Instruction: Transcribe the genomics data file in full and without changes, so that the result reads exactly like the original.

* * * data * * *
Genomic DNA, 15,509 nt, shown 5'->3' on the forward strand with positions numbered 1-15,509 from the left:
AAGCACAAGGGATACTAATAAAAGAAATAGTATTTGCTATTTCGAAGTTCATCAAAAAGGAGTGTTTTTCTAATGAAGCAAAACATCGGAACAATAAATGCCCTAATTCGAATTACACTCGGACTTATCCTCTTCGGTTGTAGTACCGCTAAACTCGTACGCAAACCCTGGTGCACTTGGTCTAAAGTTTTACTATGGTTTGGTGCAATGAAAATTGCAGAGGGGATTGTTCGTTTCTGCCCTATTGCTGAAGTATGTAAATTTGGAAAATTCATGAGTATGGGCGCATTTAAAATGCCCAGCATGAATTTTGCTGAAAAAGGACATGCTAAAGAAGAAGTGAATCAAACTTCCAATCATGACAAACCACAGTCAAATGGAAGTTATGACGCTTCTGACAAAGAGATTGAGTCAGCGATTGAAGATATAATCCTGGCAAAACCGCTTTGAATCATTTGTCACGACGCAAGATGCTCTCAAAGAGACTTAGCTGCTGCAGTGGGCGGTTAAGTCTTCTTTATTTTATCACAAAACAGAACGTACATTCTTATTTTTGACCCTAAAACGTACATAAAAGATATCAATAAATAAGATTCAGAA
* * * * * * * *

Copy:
Genomic DNA, 15,509 nt, shown 5'->3' on the forward strand with positions numbered 1-15,509 from the left:
AAGCACAAGGGATACTAATAAAAGAAATAGTATTTGCTATTTCGAAGTTCATCAAAAAGGAGTGTTTTTCTAATGAAGCAAAACATCGGAACAATAAATGCCCTAATTCGAATTACACTCGGACTTATCCTCTTCGGTTGTAGTACCGCTAAACTCGTACGCAAACCCTGGTGCACTTGGTCTAAAGTTTTACTATGGTTTGGTGCAATGAAAATTGCAGAGGGGATTGTTCGTTTCTGCCCTATTGCTGAAGTATGTAAATTTGGAAAATTCATGAGTATGGGCGCATTTAAAATGCCCAGCATGAATTTTGCTGAAAAAGGACATGCTAAAGAAGAAGTGAATCAAACTTCCAATCATGACAAACCACAGTCAAATGGAAGTTATGACGCTTCTGACAAAGAGATTGAGTCAGCGATTGAAGATATAATCCTGGCAAAACCGCTTTGAATCATTTGTCACGACGCAAGATGCTCTCAAAGAGACTTAGCTGCTGCAGTGGGCGGTTAAGTCTTCTTTATTTTATCACAAAACAGAACGTACATTCTTATTTTTGACCCTAAAACGTACATAAAAGATATCAATAAATAAGATTCAGAA